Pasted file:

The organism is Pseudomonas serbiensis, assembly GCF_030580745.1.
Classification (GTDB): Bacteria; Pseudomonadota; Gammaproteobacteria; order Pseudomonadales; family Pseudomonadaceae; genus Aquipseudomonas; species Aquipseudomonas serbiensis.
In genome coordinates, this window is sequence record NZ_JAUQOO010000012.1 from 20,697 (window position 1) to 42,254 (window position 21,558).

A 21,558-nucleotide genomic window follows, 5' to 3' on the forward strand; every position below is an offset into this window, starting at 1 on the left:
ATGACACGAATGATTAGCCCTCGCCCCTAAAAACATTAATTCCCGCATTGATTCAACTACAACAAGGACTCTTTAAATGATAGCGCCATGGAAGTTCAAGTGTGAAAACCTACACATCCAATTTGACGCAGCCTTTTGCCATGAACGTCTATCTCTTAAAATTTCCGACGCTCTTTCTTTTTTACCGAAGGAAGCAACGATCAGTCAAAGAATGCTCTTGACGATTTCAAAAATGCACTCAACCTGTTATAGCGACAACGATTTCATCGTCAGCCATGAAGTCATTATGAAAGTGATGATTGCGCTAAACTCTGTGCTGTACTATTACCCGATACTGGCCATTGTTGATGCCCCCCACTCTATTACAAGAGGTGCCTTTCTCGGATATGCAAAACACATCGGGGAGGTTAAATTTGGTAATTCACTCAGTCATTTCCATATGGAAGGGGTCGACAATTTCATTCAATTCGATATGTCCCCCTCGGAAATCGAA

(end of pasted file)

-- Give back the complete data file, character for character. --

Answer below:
The organism is Pseudomonas serbiensis, assembly GCF_030580745.1.
Classification (GTDB): Bacteria; Pseudomonadota; Gammaproteobacteria; order Pseudomonadales; family Pseudomonadaceae; genus Aquipseudomonas; species Aquipseudomonas serbiensis.
In genome coordinates, this window is sequence record NZ_JAUQOO010000012.1 from 20,697 (window position 1) to 42,254 (window position 21,558).

A 21,558-nucleotide genomic window follows, 5' to 3' on the forward strand; every position below is an offset into this window, starting at 1 on the left:
ATGACACGAATGATTAGCCCTCGCCCCTAAAAACATTAATTCCCGCATTGATTCAACTACAACAAGGACTCTTTAAATGATAGCGCCATGGAAGTTCAAGTGTGAAAACCTACACATCCAATTTGACGCAGCCTTTTGCCATGAACGTCTATCTCTTAAAATTTCCGACGCTCTTTCTTTTTTACCGAAGGAAGCAACGATCAGTCAAAGAATGCTCTTGACGATTTCAAAAATGCACTCAACCTGTTATAGCGACAACGATTTCATCGTCAGCCATGAAGTCATTATGAAAGTGATGATTGCGCTAAACTCTGTGCTGTACTATTACCCGATACTGGCCATTGTTGATGCCCCCCACTCTATTACAAGAGGTGCCTTTCTCGGATATGCAAAACACATCGGGGAGGTTAAATTTGGTAATTCACTCAGTCATTTCCATATGGAAGGGGTCGACAATTTCATTCAATTCGATATGTCCCCCTCGGAAATCGAA